Each interior module 106 has a first left side 108 connected to a right side of the left end module 102 and also connected to a right side 110 of another interior module 106. Thus, each interior module 106 also has a second right side 110 opposite the first left side 108 connected to a left side of the right end module 104 and connected to the left side 108 of another interior module 106. For example, in one embodiment a separate bridge element 111 may be positioned between adjacent interior modules 106 so that the modules would be indirectly connected to each other via the bridge element 111. Each module 106 would have an opening in its side 108, 110 for connected to the bridge element 111. In this embodiment, it is also contemplated that each end module 104 may have an opening (not shown) in its side for connected to the bridge element. Alternatively, the end module 104 may have an integral bridge element (not shown) on its side for connecting to the opening in the side of the interior module 106 adjacent thereto. In one embodiment, the end modules 104 have at least eight sides and have a length measured along the direction of travel 102 which is greater than the length of the interior modules 106. Thus, in one embodiment, both the end and interior modules properly mate to each other via an integral or separate bridge, a right side of the left end module 104 being substantially the same size (e.g., length and height) as the first side 108 of the interior module 106.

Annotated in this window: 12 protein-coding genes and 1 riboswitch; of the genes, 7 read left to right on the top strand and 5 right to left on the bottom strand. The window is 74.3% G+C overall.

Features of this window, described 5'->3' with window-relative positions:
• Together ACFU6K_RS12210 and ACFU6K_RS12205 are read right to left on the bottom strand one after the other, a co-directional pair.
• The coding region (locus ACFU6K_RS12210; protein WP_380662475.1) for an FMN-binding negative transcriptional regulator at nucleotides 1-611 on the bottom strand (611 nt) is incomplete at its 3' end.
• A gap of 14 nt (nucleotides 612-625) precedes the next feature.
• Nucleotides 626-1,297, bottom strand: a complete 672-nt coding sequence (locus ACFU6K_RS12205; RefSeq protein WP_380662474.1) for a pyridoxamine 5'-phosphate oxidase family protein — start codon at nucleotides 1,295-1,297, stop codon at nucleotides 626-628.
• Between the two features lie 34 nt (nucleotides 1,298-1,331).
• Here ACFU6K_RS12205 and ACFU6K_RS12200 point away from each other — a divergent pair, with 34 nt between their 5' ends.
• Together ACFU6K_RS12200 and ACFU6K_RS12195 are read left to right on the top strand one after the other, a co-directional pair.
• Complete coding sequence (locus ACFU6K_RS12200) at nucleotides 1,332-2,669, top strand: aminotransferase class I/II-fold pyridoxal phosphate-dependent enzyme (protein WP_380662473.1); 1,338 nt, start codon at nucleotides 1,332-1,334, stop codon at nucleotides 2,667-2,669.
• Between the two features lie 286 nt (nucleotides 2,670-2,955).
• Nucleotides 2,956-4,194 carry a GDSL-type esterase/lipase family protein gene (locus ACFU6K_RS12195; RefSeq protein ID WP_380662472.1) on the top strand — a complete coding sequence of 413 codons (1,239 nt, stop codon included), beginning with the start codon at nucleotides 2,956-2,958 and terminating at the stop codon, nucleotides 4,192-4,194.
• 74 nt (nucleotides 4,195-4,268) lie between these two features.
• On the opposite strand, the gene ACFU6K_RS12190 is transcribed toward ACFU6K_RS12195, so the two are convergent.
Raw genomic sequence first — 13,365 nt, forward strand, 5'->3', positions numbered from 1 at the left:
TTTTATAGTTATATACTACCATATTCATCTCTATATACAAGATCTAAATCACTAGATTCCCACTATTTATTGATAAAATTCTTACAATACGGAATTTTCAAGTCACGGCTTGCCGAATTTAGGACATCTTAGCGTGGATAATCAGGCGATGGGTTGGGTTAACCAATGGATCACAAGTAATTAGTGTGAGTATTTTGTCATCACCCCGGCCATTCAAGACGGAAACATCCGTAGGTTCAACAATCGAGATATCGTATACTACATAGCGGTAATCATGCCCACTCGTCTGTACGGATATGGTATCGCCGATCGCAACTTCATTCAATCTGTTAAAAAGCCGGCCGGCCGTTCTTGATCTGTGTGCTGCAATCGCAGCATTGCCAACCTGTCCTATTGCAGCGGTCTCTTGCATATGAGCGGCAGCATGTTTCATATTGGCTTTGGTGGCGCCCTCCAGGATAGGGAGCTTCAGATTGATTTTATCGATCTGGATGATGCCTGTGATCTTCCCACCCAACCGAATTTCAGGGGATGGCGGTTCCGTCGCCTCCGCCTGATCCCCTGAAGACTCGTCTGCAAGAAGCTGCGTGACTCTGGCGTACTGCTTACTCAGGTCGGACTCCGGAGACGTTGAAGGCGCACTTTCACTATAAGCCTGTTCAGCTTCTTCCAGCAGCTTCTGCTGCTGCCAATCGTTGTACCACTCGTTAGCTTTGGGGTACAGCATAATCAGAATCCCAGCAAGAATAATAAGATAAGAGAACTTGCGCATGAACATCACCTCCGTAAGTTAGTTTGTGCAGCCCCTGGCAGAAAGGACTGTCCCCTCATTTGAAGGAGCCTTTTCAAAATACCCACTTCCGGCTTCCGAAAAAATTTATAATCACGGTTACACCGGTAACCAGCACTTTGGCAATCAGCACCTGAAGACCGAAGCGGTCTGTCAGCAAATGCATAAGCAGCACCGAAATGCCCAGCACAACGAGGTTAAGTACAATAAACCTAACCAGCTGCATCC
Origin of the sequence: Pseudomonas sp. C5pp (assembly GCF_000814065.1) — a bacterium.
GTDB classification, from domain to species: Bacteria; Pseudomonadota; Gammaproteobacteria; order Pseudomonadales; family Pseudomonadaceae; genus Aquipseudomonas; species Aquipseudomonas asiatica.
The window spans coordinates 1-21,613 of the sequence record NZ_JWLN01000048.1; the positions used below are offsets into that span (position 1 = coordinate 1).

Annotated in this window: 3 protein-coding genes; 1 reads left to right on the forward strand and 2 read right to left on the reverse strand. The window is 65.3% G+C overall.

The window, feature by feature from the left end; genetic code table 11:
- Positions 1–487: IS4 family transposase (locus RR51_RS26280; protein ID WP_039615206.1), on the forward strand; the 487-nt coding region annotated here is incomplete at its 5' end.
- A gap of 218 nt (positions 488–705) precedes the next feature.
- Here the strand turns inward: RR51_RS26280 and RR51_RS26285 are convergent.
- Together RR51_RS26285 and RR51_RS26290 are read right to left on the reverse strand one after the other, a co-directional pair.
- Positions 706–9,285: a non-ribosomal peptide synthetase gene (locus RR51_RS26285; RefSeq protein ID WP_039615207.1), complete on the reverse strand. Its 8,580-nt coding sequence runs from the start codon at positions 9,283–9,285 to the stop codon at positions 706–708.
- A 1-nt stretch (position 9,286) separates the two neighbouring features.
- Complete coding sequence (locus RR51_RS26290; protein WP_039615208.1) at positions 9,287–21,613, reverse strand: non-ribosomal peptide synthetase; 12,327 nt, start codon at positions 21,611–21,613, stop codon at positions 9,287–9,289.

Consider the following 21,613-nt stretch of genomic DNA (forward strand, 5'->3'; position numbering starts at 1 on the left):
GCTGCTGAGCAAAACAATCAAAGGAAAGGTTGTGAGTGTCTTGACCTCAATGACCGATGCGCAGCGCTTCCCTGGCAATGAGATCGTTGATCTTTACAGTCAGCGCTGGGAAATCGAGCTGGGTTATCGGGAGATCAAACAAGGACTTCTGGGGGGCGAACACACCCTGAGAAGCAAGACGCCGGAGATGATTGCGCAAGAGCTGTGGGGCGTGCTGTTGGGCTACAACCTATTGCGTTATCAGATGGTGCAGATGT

Each interior module 106 has a lower section 106L and an upper section 106C (e.g., a cover) connected to the lower section 106L.

A longitudinal base 112 such as an extruded aluminum rail is connected to the lower section 104L of the end module 104 (e.g., via sheet metal screws, not shown) and the lower section 106L of the interior module 106 (e.g., via sheet metal screws, not shown) for supporting the end and interior modules side by side. The base 112, the lower section of each end module 104L mounted on the base 112 and the corresponding upper section 104C of each end module (connected to the lower section) together form an enclosure. Similarly, the base 112, the lower section of each interior module 106L mounted on the base 112 and the corresponding upper section 106C of each interior module (connected to the lower section) together form an enclosure. In the embodiment illustrated, each interior module 106 has four sides forming a rectangular horizontal cross section and the left and right end modules 104 have substantially the same horizontal cross section and the interior modules 106 have substantially the same rectangular horizontal cross section.